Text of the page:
But, what does it mean? Does it mean that some times you need darkness around to see more beautiful things? It seemed to me that you sometimes need to free yourself from the shackles of light which might have by its nature, obfuscated or compromised your vision. To me this felling was another Eureka moment. I realized that you don’t need just light to see, you need darkness also to see around! Yes, that was obvious to me yesterday evening. Likewise perhaps, the lack of light in a situation of life might be giving us an opportunity to not miss seeing what was no less important and no less beautiful either. This is life actually. We fail to notice what is within our eyesight whenever we were blinded by the excessive lighting of the light or metaphorically excessive light of ‘name’ and ‘fame’. We may easily get lost in the glory of the light and avoid and hate darkness, while the latter shows us what you normally don’t see at all. So next time you are in darkness, don’t despair. Just see in the darkness of the day or in darkness of life what you might have missed till then. There may be more options and may be better scenarios than before. So don’t need to run from darkness. Just open your eyes without the noise and pollution of bright lights and see what you can possibly see. Just be yourself at that moment and even if there was nothing else, don’t forget to relish the beauty of the moon and the twinkle-twinkle little stars. They are really beautiful.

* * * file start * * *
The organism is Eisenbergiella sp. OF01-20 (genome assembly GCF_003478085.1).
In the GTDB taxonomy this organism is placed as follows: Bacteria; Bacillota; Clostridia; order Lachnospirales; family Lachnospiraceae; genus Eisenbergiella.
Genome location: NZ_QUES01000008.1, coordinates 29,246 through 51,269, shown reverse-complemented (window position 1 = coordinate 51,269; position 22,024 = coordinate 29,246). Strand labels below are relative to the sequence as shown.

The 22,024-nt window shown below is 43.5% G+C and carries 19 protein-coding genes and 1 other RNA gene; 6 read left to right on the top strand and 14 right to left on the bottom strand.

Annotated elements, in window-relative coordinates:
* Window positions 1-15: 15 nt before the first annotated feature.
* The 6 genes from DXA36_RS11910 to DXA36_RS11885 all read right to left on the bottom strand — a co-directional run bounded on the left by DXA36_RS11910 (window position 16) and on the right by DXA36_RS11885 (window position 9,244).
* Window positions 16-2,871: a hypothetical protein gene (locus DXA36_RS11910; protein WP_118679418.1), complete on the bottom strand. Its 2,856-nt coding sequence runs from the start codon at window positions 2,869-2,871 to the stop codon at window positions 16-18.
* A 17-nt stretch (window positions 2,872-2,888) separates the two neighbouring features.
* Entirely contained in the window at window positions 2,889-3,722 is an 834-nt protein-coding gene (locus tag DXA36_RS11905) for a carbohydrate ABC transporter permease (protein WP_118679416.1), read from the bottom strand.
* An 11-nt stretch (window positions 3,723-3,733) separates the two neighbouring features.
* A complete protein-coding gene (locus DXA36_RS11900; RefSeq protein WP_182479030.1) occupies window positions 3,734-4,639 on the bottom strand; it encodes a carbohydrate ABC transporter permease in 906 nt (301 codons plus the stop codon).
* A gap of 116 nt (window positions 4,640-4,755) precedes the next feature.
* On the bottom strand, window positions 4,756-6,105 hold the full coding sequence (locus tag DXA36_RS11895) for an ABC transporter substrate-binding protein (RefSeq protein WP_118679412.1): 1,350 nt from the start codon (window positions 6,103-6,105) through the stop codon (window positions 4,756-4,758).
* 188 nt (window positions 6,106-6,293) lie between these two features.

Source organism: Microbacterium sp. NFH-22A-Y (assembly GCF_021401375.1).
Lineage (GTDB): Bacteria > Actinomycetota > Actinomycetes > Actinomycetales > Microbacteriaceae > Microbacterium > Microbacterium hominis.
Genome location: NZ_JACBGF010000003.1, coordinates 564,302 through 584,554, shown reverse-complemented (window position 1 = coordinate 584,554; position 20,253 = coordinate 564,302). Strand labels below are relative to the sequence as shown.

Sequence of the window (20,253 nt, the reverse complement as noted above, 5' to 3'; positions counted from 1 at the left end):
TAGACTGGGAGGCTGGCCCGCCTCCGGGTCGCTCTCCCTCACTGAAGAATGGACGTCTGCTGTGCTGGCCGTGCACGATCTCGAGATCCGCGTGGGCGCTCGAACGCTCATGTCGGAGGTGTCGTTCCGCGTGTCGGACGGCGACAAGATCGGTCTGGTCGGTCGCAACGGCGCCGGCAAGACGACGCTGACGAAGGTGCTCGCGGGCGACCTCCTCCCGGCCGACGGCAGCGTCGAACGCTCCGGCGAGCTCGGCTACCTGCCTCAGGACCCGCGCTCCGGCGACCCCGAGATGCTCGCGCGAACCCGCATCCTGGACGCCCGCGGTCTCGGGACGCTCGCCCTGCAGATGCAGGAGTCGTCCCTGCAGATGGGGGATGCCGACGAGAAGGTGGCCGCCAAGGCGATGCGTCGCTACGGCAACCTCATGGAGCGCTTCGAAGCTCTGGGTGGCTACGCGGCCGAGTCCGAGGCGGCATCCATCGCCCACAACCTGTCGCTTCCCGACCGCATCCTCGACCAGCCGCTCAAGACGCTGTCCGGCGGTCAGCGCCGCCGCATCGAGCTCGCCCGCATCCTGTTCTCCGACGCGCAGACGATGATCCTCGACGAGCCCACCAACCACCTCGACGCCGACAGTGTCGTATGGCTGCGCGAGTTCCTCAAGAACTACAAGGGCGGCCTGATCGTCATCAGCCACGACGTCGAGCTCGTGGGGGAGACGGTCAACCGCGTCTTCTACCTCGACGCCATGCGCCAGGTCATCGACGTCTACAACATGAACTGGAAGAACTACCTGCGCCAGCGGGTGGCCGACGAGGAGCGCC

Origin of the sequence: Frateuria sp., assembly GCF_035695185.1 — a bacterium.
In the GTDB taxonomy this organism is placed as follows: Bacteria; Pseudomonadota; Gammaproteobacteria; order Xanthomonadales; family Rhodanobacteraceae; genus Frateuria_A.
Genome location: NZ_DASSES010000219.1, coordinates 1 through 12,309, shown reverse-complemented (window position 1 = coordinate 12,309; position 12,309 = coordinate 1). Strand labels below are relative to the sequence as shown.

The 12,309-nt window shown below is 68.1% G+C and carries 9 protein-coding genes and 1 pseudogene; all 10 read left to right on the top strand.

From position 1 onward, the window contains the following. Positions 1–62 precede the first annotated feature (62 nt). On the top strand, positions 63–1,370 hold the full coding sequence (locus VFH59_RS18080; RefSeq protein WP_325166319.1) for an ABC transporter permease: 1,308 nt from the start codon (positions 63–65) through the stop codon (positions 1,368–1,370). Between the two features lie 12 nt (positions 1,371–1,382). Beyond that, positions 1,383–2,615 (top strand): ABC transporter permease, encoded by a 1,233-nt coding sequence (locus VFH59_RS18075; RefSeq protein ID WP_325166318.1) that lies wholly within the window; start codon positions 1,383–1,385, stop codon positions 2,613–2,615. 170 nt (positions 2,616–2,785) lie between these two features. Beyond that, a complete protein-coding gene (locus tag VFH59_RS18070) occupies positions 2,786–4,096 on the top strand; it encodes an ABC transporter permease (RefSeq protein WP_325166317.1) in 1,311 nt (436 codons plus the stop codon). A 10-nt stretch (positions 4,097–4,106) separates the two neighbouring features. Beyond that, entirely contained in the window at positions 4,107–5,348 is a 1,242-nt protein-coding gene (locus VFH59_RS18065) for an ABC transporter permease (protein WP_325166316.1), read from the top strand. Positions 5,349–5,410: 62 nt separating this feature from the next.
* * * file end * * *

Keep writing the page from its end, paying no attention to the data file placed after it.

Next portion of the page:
The way an information is presented or framed as a choice is some times more important than the content of it. Nobel Laureate and Psychologist, Daniel Kahneman calls it the ‘Framing Effect’. The effect is caused by poor processing of information presented to you. You have a mind but it needs to work. It does usually but many times, not in required proportion to the task at hand, leading to wrong choices. I will tell you, how.